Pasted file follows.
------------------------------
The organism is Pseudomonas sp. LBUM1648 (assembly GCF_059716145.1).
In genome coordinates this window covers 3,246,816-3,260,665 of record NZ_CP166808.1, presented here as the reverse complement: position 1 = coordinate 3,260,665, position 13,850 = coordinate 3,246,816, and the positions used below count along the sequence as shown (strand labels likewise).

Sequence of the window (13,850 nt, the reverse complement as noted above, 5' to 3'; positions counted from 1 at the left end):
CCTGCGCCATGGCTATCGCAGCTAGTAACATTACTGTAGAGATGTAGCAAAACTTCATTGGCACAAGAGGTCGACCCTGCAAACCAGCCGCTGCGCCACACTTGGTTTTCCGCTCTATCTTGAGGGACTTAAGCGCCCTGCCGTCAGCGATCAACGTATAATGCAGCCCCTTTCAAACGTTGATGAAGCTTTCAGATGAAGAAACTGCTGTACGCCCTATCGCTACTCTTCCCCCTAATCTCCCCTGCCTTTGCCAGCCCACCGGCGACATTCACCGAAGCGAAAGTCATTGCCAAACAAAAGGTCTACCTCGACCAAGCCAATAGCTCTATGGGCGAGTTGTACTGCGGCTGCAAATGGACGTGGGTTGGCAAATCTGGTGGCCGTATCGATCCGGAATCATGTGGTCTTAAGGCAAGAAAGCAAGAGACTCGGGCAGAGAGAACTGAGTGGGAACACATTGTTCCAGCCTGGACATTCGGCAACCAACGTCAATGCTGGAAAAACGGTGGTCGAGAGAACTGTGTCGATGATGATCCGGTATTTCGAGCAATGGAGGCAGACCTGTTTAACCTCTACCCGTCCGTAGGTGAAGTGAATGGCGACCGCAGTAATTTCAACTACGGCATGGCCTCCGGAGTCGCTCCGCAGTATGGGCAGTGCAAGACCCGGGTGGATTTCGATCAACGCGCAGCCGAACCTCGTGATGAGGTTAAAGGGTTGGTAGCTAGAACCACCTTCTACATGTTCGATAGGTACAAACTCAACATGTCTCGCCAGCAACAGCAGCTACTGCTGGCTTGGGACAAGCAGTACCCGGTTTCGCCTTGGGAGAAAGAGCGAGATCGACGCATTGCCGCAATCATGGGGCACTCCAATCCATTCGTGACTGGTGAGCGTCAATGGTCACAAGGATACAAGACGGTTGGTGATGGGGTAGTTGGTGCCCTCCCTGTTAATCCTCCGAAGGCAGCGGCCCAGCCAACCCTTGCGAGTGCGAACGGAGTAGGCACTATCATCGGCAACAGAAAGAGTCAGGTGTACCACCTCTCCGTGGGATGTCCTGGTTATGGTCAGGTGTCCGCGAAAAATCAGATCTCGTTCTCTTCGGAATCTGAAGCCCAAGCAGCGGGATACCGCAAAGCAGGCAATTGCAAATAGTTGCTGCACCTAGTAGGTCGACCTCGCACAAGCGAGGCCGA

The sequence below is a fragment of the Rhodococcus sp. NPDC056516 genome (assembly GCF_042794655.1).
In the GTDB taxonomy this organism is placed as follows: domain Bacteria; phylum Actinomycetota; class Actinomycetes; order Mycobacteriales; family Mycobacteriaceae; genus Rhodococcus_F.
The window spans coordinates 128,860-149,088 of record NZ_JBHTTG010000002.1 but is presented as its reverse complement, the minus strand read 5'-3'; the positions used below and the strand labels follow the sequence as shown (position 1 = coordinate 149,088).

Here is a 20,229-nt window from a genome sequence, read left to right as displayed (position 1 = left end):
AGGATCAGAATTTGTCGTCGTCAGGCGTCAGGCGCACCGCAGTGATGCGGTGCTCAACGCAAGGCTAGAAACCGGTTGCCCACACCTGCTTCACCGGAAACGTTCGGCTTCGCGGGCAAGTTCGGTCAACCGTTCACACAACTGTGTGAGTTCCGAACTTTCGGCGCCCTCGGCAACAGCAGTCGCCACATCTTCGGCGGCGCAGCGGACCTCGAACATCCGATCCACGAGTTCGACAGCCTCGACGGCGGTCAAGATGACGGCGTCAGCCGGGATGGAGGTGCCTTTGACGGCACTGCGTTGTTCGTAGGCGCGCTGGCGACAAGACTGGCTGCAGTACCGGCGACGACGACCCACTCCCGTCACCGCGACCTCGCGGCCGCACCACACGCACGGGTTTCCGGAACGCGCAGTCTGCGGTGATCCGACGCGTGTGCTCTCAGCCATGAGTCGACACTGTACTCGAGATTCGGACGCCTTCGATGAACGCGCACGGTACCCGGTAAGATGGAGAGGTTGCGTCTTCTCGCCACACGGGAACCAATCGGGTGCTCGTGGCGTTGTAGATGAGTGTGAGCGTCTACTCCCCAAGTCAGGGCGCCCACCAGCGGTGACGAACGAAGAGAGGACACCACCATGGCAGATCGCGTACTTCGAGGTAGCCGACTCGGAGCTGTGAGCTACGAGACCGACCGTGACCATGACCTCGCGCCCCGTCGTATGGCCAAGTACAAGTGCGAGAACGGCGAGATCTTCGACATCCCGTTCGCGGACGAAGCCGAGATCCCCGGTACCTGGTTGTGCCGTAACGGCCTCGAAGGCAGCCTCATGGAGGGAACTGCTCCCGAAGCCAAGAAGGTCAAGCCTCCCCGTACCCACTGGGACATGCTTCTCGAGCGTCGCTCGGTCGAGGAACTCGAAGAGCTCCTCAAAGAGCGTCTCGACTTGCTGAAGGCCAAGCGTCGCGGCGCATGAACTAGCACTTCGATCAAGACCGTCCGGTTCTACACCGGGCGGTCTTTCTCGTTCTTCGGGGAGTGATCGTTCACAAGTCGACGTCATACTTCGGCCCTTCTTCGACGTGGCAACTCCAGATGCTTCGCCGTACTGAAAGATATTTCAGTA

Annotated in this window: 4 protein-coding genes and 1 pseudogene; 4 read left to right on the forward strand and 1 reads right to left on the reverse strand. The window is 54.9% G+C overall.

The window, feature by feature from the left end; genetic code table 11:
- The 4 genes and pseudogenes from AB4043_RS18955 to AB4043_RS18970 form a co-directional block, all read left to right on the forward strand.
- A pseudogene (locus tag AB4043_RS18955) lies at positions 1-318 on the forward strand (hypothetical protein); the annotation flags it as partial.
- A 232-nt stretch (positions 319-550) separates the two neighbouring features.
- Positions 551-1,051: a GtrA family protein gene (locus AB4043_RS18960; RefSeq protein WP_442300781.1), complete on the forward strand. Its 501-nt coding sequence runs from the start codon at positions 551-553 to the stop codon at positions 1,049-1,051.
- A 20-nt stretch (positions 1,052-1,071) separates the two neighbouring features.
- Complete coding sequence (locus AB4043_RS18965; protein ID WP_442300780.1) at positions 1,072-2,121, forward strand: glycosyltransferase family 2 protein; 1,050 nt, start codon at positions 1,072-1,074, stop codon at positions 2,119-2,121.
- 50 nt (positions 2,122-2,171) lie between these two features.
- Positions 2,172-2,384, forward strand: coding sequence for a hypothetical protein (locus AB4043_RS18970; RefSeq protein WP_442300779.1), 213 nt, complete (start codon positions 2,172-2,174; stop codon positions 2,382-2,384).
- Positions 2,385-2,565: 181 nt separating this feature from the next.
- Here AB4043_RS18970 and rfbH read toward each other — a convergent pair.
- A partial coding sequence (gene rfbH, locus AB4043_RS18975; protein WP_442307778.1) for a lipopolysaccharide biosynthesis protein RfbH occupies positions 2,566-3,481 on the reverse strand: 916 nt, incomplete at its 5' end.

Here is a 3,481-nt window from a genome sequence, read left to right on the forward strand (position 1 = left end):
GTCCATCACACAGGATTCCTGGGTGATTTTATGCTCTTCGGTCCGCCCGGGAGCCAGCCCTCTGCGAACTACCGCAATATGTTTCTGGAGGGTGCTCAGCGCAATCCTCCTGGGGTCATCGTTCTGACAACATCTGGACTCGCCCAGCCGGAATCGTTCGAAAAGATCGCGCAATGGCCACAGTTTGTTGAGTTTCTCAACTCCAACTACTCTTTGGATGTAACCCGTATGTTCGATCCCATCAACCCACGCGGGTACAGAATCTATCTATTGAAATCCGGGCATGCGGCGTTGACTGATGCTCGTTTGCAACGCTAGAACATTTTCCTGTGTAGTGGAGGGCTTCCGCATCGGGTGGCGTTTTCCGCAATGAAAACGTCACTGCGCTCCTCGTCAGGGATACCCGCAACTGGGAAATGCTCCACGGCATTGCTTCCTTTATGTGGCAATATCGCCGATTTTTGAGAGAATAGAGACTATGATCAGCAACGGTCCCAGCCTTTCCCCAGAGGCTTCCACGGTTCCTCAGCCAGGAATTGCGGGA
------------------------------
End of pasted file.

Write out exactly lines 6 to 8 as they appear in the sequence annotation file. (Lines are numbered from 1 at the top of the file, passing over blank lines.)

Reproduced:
In the GTDB taxonomy this organism is placed as follows: domain Bacteria; phylum Actinomycetota; class Actinomycetes; order Mycobacteriales; family Mycobacteriaceae; genus Rhodococcus_F.
The window spans coordinates 128,860-149,088 of record NZ_JBHTTG010000002.1 but is presented as its reverse complement, the minus strand read 5'-3'; the positions used below and the strand labels follow the sequence as shown (position 1 = coordinate 149,088).

Here is a 20,229-nt window from a genome sequence, read left to right as displayed (position 1 = left end):